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Healthy Aging

The Latest on Exercise and Diabetes: How Much and What Kind?

By Sheryl Kraft

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Lately there's been a lot in the news about diabetes. Not only am I reading about the alarming rate of its growth – in the next 25 years, the number of Americans living with diabetes will nearly double – but its cost to the economy is staggering. Over the same period, spending on diabetes will almost triple from $113 billion to $336 billion. And that will happen even without any increase in the prevalence of obesity, researchers at the University of Chicago report.

The study's lead author, Elbert Huang, MD, assistant professor of medicine at the University of Chicago, was quoted as saying,  "If we don't change our diet and exercise habits or find new, more effective and less expensive ways to prevent and treat diabetes, we will find ourselves in a lot of trouble as a population." (To read the full story on Medical News Today, click here.)

Lifestyle goes a long way in combating or controlling diabetes – and one healthy item to embrace is exercise, which helps lower blood sugar levels.  New recommendations are for people who have Type 2 diabetes to get 150 minutes of aerobic exercise a week. If you don't have diabetes but are at high risk for getting it (family history and overweight are strong risk factors for type 2 diabetes), combining physical activity with modest weight loss can lower your risk of developing the disease by 58 percent.

Newest findings on the exercise-diabetes connection: use a combination of aerobic exercise and resistance training. A new study finds that patients who performed aerobic exercise or resistance training alone did not yield the same improvement in glycemic levels as those who combined the two types of exercise.

The combination is thought to work the muscles in different ways, since muscles consume sugar and stronger muscles leave less sugar behind in the blood, which is advantageous to diabetics. Better yet, the risks for complications from diabetes, like cardiovascular disease, kidney disease, nerve and eye damage can be significantly reduced.

Healthywomen.org is filled with information on diabetes, including an overview of the disease, its most common symptoms, how to manage it and more. It’s important reading for everyone, even if you don't have the disease - but especially if you do. I urge you to take a moment to read some really important health information by clicking through the following links:

12 Simple Ways to Fight Prediabetes

How To Maintain a Healthy Blood Sugar

When It's Time for Insulin: Understanding Your Options

How to Inject Insulin

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This is such important information. Sometimes I want to shrug off exercising, but then I read posts like yours and I'm reminded to keep at it.

I didn't know this - thanks for bringing it to my attention. It's something I worry about since it runs in my family

Early in my clinical career I worked in a diabetes clinic for kids and teens. It wasn't something people talked about much then, 20+ years ago. It's incredible that this is a topic I see now so often in the news and all over the Internet.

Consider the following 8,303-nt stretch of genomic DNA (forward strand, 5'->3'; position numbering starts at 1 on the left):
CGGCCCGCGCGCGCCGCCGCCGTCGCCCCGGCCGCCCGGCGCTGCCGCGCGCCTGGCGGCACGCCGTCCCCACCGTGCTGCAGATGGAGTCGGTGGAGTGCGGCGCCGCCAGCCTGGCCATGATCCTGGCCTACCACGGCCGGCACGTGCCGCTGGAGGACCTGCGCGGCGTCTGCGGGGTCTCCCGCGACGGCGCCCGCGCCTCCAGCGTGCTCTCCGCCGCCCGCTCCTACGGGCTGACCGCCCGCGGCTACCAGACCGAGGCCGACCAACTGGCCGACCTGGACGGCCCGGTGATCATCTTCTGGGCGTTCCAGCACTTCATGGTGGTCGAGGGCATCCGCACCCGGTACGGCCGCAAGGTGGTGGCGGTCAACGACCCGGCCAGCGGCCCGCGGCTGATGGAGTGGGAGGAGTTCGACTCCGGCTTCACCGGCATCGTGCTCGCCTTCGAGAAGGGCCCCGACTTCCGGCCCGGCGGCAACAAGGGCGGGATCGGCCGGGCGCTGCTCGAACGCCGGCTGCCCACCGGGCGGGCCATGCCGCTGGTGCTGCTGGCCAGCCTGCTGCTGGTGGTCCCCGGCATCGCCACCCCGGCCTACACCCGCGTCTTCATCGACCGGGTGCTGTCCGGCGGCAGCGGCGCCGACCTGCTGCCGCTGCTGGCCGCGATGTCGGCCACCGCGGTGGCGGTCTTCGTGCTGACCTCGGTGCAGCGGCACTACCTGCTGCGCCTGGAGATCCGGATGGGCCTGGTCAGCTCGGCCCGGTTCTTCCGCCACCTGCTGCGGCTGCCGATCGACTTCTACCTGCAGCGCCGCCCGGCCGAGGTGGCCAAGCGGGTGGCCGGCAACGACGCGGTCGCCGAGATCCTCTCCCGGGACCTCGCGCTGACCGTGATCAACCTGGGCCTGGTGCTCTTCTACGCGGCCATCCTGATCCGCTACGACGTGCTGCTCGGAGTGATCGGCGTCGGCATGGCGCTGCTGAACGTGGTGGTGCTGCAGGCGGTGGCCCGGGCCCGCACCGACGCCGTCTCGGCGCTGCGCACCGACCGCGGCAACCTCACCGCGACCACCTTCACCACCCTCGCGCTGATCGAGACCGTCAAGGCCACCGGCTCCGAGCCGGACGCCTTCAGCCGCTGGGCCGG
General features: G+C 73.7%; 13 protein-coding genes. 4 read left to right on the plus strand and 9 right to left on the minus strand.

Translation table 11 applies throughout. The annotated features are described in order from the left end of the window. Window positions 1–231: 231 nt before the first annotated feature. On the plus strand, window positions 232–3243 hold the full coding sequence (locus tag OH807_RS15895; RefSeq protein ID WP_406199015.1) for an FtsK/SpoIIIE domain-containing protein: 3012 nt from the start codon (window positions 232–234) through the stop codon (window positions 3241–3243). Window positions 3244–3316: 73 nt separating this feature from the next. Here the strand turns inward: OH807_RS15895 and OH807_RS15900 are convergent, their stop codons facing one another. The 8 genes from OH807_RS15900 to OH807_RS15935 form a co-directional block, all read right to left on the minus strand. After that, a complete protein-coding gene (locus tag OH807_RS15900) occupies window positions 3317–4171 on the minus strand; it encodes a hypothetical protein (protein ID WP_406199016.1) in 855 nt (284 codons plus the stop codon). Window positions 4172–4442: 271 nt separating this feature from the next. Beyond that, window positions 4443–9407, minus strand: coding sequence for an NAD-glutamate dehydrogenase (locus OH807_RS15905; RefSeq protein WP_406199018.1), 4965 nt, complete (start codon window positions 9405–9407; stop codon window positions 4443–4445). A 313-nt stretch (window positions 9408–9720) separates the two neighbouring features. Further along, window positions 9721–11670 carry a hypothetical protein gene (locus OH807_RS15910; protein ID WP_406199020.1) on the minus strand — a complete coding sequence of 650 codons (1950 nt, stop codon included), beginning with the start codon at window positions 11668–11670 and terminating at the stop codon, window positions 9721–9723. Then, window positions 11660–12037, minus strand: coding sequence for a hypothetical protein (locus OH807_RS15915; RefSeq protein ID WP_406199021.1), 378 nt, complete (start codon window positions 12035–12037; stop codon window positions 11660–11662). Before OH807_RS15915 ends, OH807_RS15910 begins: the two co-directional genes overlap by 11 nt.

Those are some scary statistics - and isn't it always a good idea to do a combo of aerobic/resistance exercises regardless of whether or not you're diabetic?

Forwarded this to my sister who is diabetic. thanks for keeping up with the current research.

This post really reminds me how much I need to work on exercising on a regular basis. I never would have realized that that there's such an important connection between diabetes prevention and exercise.

My husband has had diabetes twice - once after his liver transplant and again after losing a kidney. He's been able to exercise and eat himself right out of it and currently does no insulin. It works!

Yet another benefit of combining aerobic exercise with resistance training. I'm guilty of hopping off of the eliptical after my aerobic workout and heading for home. From now on, I'm stopping by the weight machines before walking out the door. This is good advice even for non-diabetics.

One of my nephews-in-law was just diagnosed. I'm going to send this to over to him. Great info. Thanks!

This is a terrible disease. Exercising and paying attention to your diet are a small price to pay to avoid it. Still, I hate hearing I need to do resistance training. Doesn't yoga count for something?

Thanks for this good information. Sadly, several people I know are suffering from diabetes.

The statistics are staggering. I read somewhere that it has to do with endocrine disruption, due to all the toxic chemicals that surround us more and more. Today I read that the government puts BPA on new dollar bills. My husband's mom had diabetes, so I am going to get him to read this post, even though it's for healthy women!!

Good to know that combining aerobic and resistance training is such a great preventative measure.

I find this whole topic fascinating. Exercise and diet are the two simplest ways to improve your health, yet still so many people wait until it's too late to live well.

Great post. Exercise is so often neglected in our society and always seems relegated to something anyone would do if they just had enough time. So your post is important for not just individuals but the health of our society.

Those are some impressive numbers (not in a good way!). I find it interesting that mixing up the type of exercise makes a difference in impacting diabetes. I've been walking several times a week for an hour or more, but maybe I need to mix it up a bit.

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